In today’s world, smokers are becoming an outcast group, relegated to standing outside in all kinds of weather, and enduring nasty looks and comments from passersby. Laws are being passed to limit our ability to continue to smoke. Cigarettes are soaring in price, fast becoming out of the financial range of many of us.
The health risks are great for those who continue to smoke. Cancer claims many lives every year. Smokers suffer from breathing disorders, heart problems, lung problems and many other smoking related health issues.
I quit smoking due to breathing issues. I love to hike, and one year ago I had a terrifying experience when attempting to hike. I went to the mountains and began to hike up a trail. I hadn’t gone very far before I was gasping to breathe. My lungs just weren’t working at all like they should. I had to sit and rest before I was able to turn around and go back to my car. The fear I felt at that time was a great motivator for me to stop smoking. I put to use a plethora of tips that I had learned over the years and I quit smoking. I have been a non-smoker for five months now, and I feel confident to share the most useful tips that I found.
Set a date to quit smoking
You will see this advice over and over in your search for tips to stop smoking. The frequency of this advice only serves to underscore its importance. It would be nearly impossible to just decide on the spur of the moment that now is the time that you quit smoking. Setting a date allows you to become accustomed to the idea, and also to make plans on how you are going to achieve your goal of becoming a non-smoker.
I recommend giving yourself about three weeks to practice before your date. I use the word practice because that is what you will be doing. Use this time to train your mind to think of yourself as a non-smoker.
Get your reasons for quitting in order
Make a list of reasons that you want to quit smoking. It is very important that you want to quit. You must get to that point where you want to, need to, and must quit smoking right now. Make your list huge. Include all your reasons for wanting to quit. You need to make your list painful. Feel the pain that you will experience if you continue to smoke. You want to be there to see your kids grow up, right? What about your grandkids? If you continue to smoke, the odds are not in your favor of living long enough to see your grandkids grow up. Create lots of pain for yourself. Keep this list in a prominent place, where you will see it every single day. If you want your list to be private, like I did, then create the habit within yourself of taking out your list every day and reading over it. Don’t just skim it, allow yourself to feel the emotions that each item on your list gives you.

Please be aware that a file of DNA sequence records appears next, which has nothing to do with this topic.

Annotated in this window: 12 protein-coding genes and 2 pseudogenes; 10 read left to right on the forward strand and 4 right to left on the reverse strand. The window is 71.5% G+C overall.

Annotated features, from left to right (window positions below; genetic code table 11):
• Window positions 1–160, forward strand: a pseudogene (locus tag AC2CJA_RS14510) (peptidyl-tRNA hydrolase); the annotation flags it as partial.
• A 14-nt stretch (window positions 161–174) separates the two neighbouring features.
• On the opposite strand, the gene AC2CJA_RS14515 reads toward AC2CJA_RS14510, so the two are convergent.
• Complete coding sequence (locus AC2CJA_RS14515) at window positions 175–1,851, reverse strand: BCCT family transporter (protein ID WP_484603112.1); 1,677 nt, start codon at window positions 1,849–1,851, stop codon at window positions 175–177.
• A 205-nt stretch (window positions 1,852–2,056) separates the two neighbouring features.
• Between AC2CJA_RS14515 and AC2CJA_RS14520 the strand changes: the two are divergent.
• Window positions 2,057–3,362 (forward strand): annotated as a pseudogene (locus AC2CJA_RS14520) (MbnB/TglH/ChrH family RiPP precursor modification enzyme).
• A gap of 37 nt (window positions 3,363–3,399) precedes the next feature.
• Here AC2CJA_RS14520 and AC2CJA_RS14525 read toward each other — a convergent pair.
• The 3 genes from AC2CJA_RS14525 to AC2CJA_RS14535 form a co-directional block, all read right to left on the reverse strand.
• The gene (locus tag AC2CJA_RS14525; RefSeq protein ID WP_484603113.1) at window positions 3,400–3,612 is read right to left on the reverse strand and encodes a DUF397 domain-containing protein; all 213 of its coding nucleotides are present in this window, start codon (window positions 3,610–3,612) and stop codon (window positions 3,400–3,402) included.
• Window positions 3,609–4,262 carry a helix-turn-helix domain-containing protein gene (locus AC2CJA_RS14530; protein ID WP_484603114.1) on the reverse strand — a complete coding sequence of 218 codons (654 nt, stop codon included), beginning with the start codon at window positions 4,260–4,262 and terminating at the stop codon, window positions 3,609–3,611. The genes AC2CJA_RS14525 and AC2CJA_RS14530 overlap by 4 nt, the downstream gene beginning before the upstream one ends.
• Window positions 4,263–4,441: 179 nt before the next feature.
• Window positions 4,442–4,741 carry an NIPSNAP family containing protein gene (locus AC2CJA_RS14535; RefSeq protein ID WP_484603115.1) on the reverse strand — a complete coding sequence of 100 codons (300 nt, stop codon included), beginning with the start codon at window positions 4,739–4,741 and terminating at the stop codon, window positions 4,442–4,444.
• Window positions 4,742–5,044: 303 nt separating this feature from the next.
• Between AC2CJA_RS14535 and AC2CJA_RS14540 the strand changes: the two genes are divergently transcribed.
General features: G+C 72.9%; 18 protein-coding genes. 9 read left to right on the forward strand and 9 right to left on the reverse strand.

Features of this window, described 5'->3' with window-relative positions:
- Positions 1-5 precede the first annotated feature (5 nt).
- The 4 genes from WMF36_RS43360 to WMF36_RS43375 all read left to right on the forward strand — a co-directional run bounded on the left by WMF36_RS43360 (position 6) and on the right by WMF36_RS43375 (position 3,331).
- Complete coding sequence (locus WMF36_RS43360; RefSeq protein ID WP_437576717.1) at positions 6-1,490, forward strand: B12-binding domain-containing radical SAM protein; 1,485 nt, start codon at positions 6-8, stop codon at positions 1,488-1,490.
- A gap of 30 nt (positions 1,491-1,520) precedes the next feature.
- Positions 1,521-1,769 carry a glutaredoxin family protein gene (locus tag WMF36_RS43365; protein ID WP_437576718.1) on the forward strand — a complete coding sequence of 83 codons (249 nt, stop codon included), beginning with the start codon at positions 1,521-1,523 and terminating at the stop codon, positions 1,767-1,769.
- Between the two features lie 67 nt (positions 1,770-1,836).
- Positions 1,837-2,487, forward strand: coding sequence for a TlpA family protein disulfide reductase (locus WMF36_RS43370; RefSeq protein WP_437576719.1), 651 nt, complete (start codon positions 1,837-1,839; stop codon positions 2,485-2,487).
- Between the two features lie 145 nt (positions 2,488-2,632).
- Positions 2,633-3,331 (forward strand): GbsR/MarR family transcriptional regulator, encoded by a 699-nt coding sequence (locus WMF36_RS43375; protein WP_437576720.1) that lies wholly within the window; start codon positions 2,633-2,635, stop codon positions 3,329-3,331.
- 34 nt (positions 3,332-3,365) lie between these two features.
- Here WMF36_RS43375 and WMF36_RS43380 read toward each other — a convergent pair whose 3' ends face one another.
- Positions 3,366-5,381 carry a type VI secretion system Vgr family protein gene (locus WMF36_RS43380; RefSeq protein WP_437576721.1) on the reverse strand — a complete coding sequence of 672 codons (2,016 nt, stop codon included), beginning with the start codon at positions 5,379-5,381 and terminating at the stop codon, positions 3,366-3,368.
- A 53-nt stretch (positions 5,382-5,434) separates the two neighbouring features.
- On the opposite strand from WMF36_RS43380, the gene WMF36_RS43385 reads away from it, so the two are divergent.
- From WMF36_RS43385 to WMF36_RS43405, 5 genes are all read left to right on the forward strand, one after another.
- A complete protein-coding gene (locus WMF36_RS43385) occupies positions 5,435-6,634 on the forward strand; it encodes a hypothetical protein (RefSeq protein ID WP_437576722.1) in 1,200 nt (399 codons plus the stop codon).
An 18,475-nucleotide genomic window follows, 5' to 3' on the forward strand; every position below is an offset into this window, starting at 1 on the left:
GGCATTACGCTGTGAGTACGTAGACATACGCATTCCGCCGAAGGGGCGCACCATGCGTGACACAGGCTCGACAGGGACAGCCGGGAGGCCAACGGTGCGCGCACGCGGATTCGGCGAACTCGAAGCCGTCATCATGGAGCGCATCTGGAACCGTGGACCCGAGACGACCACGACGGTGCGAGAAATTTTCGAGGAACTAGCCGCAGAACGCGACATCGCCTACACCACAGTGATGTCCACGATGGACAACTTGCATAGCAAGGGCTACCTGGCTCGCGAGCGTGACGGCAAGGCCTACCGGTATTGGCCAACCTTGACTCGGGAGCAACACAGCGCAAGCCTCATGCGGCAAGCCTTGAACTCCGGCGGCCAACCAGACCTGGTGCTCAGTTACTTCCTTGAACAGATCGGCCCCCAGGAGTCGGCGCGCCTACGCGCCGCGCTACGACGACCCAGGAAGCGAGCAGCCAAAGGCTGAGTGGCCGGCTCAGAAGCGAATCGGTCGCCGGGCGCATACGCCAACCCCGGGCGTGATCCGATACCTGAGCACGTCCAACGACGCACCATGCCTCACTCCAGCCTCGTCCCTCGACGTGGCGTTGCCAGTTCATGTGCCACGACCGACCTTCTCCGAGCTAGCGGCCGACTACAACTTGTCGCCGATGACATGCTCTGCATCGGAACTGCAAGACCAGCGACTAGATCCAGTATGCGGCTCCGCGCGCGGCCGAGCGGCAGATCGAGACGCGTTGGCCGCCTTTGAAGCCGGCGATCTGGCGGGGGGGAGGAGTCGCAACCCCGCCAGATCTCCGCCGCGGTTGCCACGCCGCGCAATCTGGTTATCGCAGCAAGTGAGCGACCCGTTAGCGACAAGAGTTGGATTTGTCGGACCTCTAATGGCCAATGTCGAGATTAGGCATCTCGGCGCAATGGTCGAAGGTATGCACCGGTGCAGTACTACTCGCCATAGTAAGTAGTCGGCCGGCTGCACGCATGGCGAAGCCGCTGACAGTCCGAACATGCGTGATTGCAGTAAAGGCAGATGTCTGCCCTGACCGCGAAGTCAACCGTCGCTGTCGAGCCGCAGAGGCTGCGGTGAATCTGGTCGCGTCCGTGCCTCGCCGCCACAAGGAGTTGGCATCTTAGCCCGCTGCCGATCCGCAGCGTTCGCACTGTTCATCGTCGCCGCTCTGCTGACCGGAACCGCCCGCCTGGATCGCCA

Tell your friends and family
Get the leverage on yourself that telling people of your plans will give you. Tell everyone that you know about your plan to stop smoking, and your quit date. Your friends will be supportive and proud, but they will also serve to give you one more reason for why you will succeed. You don’t want to let everyone down and go back on your word. If you are the type of person that a promise is very important to you, and the last thing you would ever do is go back on a promise, then make a promise to someone very important to you. A prime candidate for your promise is a child. Children are taught that when you make a promise you stick to it at all costs. If you make your promise to a child you will have even more leverage on yourself.
Use a crutch